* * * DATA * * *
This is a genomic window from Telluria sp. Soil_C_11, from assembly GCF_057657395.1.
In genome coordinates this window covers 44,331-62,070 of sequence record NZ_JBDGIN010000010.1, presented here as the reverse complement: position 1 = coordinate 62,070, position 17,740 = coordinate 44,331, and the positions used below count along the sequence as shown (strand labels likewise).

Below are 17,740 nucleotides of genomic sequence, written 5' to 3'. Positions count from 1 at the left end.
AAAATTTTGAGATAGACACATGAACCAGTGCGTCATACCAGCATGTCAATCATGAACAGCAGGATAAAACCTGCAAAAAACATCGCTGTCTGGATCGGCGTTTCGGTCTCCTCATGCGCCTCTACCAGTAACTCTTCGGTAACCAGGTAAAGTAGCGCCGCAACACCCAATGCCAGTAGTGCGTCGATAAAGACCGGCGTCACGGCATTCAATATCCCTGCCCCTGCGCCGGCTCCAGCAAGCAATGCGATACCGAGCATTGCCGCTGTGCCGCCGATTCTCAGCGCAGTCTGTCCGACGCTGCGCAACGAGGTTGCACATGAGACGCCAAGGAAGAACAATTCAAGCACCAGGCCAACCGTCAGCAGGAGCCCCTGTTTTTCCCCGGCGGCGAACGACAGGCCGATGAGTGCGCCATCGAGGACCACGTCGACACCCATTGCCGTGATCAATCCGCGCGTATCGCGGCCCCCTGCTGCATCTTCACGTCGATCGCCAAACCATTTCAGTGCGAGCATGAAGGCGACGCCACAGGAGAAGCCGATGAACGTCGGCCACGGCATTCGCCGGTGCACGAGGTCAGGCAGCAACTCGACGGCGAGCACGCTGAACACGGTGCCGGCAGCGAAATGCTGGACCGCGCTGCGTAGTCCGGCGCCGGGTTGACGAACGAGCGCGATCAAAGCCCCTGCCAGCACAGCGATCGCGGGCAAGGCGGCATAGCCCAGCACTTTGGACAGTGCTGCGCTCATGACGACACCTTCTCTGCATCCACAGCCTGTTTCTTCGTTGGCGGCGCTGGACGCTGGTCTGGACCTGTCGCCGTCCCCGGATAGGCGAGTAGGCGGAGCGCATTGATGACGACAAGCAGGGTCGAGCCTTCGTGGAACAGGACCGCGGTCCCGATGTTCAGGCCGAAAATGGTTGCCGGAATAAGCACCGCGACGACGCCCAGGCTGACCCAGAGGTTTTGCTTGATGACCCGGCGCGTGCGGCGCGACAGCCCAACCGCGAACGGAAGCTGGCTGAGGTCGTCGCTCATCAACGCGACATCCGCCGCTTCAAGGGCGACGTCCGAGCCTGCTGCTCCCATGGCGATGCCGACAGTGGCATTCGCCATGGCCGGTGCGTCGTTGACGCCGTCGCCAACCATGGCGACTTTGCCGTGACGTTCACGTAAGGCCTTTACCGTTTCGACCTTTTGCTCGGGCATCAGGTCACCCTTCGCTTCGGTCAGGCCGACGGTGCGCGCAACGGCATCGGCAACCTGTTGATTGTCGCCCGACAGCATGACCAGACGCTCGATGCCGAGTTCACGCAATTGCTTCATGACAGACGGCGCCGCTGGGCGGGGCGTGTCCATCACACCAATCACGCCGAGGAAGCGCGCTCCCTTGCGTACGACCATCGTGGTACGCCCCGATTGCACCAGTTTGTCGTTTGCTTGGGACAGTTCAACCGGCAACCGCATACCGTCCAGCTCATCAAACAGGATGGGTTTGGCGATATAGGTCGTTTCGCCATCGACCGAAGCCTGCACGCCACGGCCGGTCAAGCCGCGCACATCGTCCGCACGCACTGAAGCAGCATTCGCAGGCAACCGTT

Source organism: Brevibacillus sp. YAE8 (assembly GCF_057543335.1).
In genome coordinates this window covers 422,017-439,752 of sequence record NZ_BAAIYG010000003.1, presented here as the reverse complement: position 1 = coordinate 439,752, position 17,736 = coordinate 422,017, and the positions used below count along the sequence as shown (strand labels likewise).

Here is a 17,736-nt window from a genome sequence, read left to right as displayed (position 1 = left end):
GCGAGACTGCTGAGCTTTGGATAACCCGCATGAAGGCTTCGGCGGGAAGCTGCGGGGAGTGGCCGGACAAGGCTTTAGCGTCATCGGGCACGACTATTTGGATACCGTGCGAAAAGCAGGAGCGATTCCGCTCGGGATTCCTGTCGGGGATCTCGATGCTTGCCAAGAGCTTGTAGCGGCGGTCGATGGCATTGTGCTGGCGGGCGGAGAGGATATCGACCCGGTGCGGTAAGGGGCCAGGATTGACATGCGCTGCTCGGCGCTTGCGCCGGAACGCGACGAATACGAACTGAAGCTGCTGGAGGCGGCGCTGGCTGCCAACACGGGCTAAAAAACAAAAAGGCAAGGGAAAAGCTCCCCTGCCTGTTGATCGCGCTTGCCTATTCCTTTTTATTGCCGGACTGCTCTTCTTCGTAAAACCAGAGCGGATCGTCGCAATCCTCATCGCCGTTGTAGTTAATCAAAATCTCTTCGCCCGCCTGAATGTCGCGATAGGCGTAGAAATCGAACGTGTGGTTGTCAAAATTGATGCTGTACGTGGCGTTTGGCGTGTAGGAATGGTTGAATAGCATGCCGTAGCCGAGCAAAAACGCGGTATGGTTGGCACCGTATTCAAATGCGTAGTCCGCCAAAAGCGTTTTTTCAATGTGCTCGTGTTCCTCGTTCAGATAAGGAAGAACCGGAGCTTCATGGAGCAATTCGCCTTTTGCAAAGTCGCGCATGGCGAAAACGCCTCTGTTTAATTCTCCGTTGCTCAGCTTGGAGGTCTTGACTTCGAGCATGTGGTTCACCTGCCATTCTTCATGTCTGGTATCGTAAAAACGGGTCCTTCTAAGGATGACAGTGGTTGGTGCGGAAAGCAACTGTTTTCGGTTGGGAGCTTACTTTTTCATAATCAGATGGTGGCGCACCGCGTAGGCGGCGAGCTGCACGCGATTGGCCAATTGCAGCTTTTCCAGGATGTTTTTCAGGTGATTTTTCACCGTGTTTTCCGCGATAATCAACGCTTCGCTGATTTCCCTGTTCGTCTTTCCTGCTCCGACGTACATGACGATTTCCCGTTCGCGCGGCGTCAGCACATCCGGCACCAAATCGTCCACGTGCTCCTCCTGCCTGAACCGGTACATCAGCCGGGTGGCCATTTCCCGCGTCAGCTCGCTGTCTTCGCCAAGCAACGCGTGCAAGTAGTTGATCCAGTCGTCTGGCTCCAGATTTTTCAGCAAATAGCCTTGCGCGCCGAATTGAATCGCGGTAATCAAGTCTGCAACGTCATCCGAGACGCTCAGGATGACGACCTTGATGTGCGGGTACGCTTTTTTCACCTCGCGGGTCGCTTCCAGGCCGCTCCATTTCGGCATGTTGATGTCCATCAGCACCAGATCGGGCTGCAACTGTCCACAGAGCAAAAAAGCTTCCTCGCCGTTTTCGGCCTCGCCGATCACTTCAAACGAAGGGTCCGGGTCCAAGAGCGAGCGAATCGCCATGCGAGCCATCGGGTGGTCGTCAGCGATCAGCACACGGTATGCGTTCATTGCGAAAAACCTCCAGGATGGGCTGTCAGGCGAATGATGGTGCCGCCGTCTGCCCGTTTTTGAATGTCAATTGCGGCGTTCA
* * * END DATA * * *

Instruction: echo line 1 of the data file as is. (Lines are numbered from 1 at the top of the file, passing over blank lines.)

This is a genomic window from Telluria sp. Soil_C_11, from assembly GCF_057657395.1.